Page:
Time and Location of Meeting
October 23, 20133:00 pm - 4:30 pm 126 GSLIS
Call to Order
- Adoption of the Agenda – John Wilkin
- Approval of Minutes – John Wilkin
- Introductions – John Wilkin
- Report of the University Librarian (15 min – John Wilkin)
- Executive Committee Report (10 min – Bill Mischo)
- NEVP (Nominations, Elections, & Voting Procedures Committee) Ballots (10 min -Jenny Emmanuel)
- HathiTrust Research Center and the Library’s involvement in the activities (20 min – Harriett Green, Tim Cole, Kirk Hess and Sarah Shreeves )
- Research Data Support (15 min – Sarah Williams and Beth Sandore)
Lightning Round (5 minutes):
- Jim Hahn (UIUC MegaSearch prototype)
Call to Order
Adoption of the Agenda
The agenda was adopted with no changes.
Approval of Minutes
An amendment to the minutes proposed by Cindy Ingold stating that the minutes should be corrected to reflect that during the Strategic Planning Retreat the Chancellor covered three of the six themes listed in the Future Excellence Report. Minutes were approved with this amendment.
No introductions were made.
Report of the University Librarian (John Wilkin)
John reminded everyone to review the policy on payment for teaching credit courses.
Archives 50th Anniversary Celebration: The Archives 50th anniversary celebration was a busy event. The Advancement staff did a great job as did Bill Maher and all the Archives staff. The event was held in tandem with the Foundation Weekend festivities which provided for a great deal of good exposure for the Library.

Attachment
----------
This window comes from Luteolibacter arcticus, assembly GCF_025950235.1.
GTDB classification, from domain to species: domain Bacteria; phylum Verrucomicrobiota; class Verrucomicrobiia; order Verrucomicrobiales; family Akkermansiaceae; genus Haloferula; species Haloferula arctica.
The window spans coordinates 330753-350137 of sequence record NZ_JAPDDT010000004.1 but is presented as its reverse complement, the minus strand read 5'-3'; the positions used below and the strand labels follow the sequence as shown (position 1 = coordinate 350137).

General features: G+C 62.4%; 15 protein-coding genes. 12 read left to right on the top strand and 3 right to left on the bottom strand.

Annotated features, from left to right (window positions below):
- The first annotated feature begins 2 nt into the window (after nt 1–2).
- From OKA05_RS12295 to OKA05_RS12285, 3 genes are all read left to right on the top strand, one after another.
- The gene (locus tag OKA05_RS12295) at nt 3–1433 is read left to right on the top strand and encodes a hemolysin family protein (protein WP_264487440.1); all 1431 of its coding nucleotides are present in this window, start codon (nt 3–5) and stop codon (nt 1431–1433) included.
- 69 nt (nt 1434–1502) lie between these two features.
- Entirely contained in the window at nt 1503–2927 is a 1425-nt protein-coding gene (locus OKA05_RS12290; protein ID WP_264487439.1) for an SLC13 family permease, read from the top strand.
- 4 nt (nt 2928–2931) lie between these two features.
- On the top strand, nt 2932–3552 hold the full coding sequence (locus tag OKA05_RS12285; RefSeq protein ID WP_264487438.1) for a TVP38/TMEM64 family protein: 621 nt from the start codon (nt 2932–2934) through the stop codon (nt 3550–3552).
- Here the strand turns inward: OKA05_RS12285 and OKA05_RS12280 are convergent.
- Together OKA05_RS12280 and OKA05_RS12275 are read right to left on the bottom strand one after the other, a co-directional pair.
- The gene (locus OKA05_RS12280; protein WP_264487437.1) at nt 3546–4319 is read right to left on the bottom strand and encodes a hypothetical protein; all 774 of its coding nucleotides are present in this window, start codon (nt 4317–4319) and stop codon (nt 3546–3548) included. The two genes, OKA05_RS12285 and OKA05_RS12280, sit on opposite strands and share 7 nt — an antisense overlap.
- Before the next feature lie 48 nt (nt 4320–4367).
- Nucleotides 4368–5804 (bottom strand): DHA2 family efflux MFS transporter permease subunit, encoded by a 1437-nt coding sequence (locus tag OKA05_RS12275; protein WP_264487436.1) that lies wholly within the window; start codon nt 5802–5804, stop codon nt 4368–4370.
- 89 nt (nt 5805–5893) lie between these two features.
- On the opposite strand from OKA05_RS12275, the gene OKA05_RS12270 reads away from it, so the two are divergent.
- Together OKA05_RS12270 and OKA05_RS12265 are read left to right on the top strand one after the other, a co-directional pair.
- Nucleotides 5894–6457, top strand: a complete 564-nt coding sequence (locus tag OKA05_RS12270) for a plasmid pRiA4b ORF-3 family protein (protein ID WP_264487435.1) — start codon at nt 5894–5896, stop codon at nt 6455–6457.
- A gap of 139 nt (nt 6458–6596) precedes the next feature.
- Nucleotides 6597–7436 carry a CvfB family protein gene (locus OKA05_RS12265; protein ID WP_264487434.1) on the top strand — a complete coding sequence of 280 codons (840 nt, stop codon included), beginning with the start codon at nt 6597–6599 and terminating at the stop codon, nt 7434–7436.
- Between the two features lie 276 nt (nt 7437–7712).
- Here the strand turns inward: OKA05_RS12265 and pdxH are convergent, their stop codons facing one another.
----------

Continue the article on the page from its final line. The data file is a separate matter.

Library Planning Working Session on Priorities: John reminded us that the Library Planning Retreat will actually be a Working Session event focusing on the Library’s near-term priorities. He encouraged all Faculty and AP personnel to plan to attend.
Campus Charitable Fund Drive: Sue Searing is heading up the Library’s efforts for the Campus Charitable Fund Drive and has sent out an email reminding us all of the Drive. This is a really important campus-wide effort and it is important for the Library to participate at a stronger level than we are currently showing. As of this meeting, fewer than 10% of faculty and staff have contributed and the drive is 50% complete. John encouraged us all to please consider contributing if at all possible.
Executive Committee Report (Bill Mischo)
Bill reminded everyone that we have an open call for Faculty and AP positions. The form for position requests has changed a bit as we are now asking submitters to indicate the research aspect of the position in the job description. This request is in line with what has come out of a series of discussions with the Provost and others regarding the research component within Library faculty positions.
- Kirstin Dougan commented that, not having seen the request form, she wasn’t sure how specific the designation of a research area was meant to be, since she understood that the Library had not been in the habit of dictating research agendas.
- Tim Cole commented that he thinks there is a desire to raise the awareness of the candidates that they do research as part of the research faculty and that it would be helpful to make that more clear up front.
- Bill Mischo indicated that our statement talks about both applied research and quantitative research but that some have asked why we don’t talk about performance research. Chris Prom commented that he thinks the idea is not to be too prescriptive regarding someone’s research objective but that EC has received requests regarding positions where no mention of research is made at all. Bill Mischo noted that this is an opportunity to think about making research more obvious when creating job descriptions.